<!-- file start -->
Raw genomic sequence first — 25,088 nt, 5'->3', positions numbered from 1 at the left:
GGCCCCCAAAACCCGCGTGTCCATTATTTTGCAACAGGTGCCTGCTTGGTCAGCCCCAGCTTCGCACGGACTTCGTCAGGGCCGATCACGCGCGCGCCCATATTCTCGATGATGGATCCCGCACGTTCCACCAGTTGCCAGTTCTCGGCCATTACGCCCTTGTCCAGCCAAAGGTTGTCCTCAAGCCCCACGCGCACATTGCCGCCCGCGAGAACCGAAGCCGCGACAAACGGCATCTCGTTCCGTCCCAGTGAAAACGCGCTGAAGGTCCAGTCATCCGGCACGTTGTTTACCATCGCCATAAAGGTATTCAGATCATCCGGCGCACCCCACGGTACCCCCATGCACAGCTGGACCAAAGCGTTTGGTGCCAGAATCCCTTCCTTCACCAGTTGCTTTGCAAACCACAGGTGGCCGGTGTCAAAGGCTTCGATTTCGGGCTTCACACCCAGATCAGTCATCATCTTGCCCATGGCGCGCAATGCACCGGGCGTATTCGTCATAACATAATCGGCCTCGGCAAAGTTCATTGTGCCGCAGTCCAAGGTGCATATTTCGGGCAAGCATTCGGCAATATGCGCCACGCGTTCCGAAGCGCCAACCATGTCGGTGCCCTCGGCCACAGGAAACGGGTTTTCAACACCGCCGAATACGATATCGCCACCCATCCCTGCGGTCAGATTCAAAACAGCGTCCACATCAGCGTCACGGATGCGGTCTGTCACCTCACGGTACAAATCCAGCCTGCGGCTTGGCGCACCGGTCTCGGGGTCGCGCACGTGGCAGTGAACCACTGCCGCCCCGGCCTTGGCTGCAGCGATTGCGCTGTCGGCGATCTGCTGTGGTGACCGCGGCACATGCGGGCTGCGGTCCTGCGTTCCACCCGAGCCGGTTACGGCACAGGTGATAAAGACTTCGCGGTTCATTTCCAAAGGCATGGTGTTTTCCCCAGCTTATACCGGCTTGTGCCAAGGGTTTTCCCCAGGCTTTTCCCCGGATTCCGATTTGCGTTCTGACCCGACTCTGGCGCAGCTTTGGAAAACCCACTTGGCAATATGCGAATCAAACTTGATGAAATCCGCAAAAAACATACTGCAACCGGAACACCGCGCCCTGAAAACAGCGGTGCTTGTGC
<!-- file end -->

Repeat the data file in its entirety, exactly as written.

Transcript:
Raw genomic sequence first — 25,088 nt, 5'->3', positions numbered from 1 at the left:
GGCCCCCAAAACCCGCGTGTCCATTATTTTGCAACAGGTGCCTGCTTGGTCAGCCCCAGCTTCGCACGGACTTCGTCAGGGCCGATCACGCGCGCGCCCATATTCTCGATGATGGATCCCGCACGTTCCACCAGTTGCCAGTTCTCGGCCATTACGCCCTTGTCCAGCCAAAGGTTGTCCTCAAGCCCCACGCGCACATTGCCGCCCGCGAGAACCGAAGCCGCGACAAACGGCATCTCGTTCCGTCCCAGTGAAAACGCGCTGAAGGTCCAGTCATCCGGCACGTTGTTTACCATCGCCATAAAGGTATTCAGATCATCCGGCGCACCCCACGGTACCCCCATGCACAGCTGGACCAAAGCGTTTGGTGCCAGAATCCCTTCCTTCACCAGTTGCTTTGCAAACCACAGGTGGCCGGTGTCAAAGGCTTCGATTTCGGGCTTCACACCCAGATCAGTCATCATCTTGCCCATGGCGCGCAATGCACCGGGCGTATTCGTCATAACATAATCGGCCTCGGCAAAGTTCATTGTGCCGCAGTCCAAGGTGCATATTTCGGGCAAGCATTCGGCAATATGCGCCACGCGTTCCGAAGCGCCAACCATGTCGGTGCCCTCGGCCACAGGAAACGGGTTTTCAACACCGCCGAATACGATATCGCCACCCATCCCTGCGGTCAGATTCAAAACAGCGTCCACATCAGCGTCACGGATGCGGTCTGTCACCTCACGGTACAAATCCAGCCTGCGGCTTGGCGCACCGGTCTCGGGGTCGCGCACGTGGCAGTGAACCACTGCCGCCCCGGCCTTGGCTGCAGCGATTGCGCTGTCGGCGATCTGCTGTGGTGACCGCGGCACATGCGGGCTGCGGTCCTGCGTTCCACCCGAGCCGGTTACGGCACAGGTGATAAAGACTTCGCGGTTCATTTCCAAAGGCATGGTGTTTTCCCCAGCTTATACCGGCTTGTGCCAAGGGTTTTCCCCAGGCTTTTCCCCGGATTCCGATTTGCGTTCTGACCCGACTCTGGCGCAGCTTTGGAAAACCCACTTGGCAATATGCGAATCAAACTTGATGAAATCCGCAAAAAACATACTGCAACCGGAACACCGCGCCCTGAAAACAGCGGTGCTTGTGC